"Since most multi-settlement gain compliance prayer finished, the audience will say Cantor 'can'"

"...if one of the Torah called Four Horsemen (NIS, remember, a cow, month)"

"Return of a Torah public minister 'Psalm of David Give her a violent people.'"

"Bar Mitzvah boy who made the vomit to get rid of it"

"When the winner of Saturday Seven mutters softly to get rid of the book of Isaiah"

"Toward Armageddon begin saying Selichot on Saturday night after midnight."

"They say another prayer breakfast by Sefaradic Ashkenazim."

"Arabic - does not say 'and compassionate' in front of his knee. Christmas Prayer tone..."

"A blast hang these blasts just mumps"

Jameel @ The Muqata said...

ערבית בימי חול

לפני הימים נוראים, אומרים סליחות במוצ"ש לפני

D.C. said...

10 points for Jameel.

(But those were the easy ones...) :-)

D.C. said...

The selichot one is actually "לקראת יום הדין..."

When I first tried this a few months ago, it actually said "Toward Doomsday."

Mrs. S. said...

ארבע פרשיות (שקלים, זכור, פרה החודש)

alex said...

"Bar Mitzvah boy who made the vomit to get rid of it" heh.

נער בר מצווה אשר בקיא בהפטרה

Also "to get rid of the the book of Isaiah" is הפטרה מישעיהו.

Age of sorrow =גיל צעיר בכתיב חסר? Order of the victims = סדר קורבנות.
Before his knee = לפני ברכו

People who find this amusing (like myself) should visit this site -
You put in a phrase and it translates it into Japanese then back into English and keeps going until it finds equilibrium.

The back of the hill said...

Thank you for that marvelous link, Alex. That more or less is what I did with the Gettysburg address using Babble fish a few years ago.
It's barrels of good clean fun.

[Great link, thank you Alex. More or less, fight, fish, I will run a few years ago. Clean Fun is a good barrel.]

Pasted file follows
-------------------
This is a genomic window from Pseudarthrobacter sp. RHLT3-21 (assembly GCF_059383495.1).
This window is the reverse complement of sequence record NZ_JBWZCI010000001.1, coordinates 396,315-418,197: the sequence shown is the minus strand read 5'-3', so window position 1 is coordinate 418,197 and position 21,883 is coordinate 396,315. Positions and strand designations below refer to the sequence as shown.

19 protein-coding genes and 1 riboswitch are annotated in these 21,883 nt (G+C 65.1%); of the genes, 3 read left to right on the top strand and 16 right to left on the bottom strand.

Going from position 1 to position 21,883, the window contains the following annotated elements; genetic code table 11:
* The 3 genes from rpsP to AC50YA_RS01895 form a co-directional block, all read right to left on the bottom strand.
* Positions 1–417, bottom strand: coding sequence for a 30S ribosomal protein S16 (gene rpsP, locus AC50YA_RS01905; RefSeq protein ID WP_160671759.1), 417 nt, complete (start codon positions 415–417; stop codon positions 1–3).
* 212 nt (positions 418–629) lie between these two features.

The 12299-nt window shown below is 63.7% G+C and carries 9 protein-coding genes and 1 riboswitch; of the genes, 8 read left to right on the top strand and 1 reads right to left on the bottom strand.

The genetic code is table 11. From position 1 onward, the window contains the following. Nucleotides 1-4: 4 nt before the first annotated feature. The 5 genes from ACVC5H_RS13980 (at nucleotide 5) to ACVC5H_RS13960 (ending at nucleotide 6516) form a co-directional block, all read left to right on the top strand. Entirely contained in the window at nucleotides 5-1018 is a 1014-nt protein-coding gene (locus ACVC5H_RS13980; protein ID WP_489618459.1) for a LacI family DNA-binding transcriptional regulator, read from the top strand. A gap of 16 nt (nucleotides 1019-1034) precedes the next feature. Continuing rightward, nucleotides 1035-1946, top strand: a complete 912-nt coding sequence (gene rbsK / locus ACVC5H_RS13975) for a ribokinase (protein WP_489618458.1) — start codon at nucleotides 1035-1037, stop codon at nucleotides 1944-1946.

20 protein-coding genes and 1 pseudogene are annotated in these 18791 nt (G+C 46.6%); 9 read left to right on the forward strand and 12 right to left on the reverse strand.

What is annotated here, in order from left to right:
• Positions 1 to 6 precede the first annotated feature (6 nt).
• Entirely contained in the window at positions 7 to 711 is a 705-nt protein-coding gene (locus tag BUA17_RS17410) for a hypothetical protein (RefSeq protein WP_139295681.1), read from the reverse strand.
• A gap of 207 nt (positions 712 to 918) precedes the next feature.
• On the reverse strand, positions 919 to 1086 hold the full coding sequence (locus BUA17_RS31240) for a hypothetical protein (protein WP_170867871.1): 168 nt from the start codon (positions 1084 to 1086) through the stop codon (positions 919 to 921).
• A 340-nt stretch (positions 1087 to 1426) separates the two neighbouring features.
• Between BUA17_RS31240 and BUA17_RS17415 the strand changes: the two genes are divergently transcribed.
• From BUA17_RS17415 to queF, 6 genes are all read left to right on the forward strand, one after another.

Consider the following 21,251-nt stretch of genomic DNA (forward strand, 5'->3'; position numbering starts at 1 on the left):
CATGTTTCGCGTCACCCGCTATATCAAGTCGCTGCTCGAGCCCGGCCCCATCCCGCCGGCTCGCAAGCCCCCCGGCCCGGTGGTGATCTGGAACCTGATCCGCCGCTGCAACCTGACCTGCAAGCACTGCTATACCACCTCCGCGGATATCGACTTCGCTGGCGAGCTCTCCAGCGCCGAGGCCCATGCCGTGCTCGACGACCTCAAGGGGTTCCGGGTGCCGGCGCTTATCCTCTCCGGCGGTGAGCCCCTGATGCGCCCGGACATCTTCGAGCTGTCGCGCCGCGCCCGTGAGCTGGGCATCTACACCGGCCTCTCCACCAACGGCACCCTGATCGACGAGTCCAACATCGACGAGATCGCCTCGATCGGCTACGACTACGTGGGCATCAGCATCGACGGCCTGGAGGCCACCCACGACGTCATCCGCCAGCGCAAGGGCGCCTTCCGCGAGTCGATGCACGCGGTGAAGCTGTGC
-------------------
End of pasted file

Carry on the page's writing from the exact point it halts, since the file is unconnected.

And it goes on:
Equilibrium found!

David said...

Return of a Torah public minister Psalm of David Give her a violent people
בהחזרת התורה יאמר החזן הבו לד' בני אלים

David said...

When the winner of Saturday Seven mutters softly to get rid of the book of Isaiah
העולה בשבת שבע ברכות יפטיר בספר ישעיהו

D.C. said...

More points for Mrs. S, Alex, and David.

You got the right idea, but not exactly the words that would explain the English translation.

"Public minister" is "שר הציבור" (the congregation sings).

"The winner of Saturday Seven" is "חתן בשבת שבע." (Thus "winner," as in "חתן פרס ישראל").

My favorite one, hands down, is "Bar Mitzvah boy who made the vomit to get rid of it" (Alex figured out correctly what it was actually talking about). While it is true that some bar mitzvah boys are rather nervous, I wouldn't think that it's so common for the nervousness to express itself in this particular way that we have to have a rule about who cleans up!

yaak said...

See this brand new post from Elder of Ziyon. I'm embarrassed to say that I cracked up when reading the autotranslation.

alex said...

D.C. - what about - "A blast hang these blasts just mumps"

I spent way too much time trying to figure this one out and still don't have a clue.

D.C. said...

"(בעל) התקיעה יתקע תקיעות אלו רק בחזרת (הש"ץ)"

And while we're at it, here's one more bizarre one:

"Responsibility of all pray to the buffalo in the synagogue"

Kamagra said...

I cannot believe this translation, is the worst that i have seen in my life, i think that people must do good translation for foreign people, specially in English.

Shlomo said...

DC - Very amusing. I think part of the problem is that "frum" Hebrew uses expressions that are not part of "normal" Hebrew. And since Hebrew has no vowels and so on, it is easy for one word to be mistaken for another.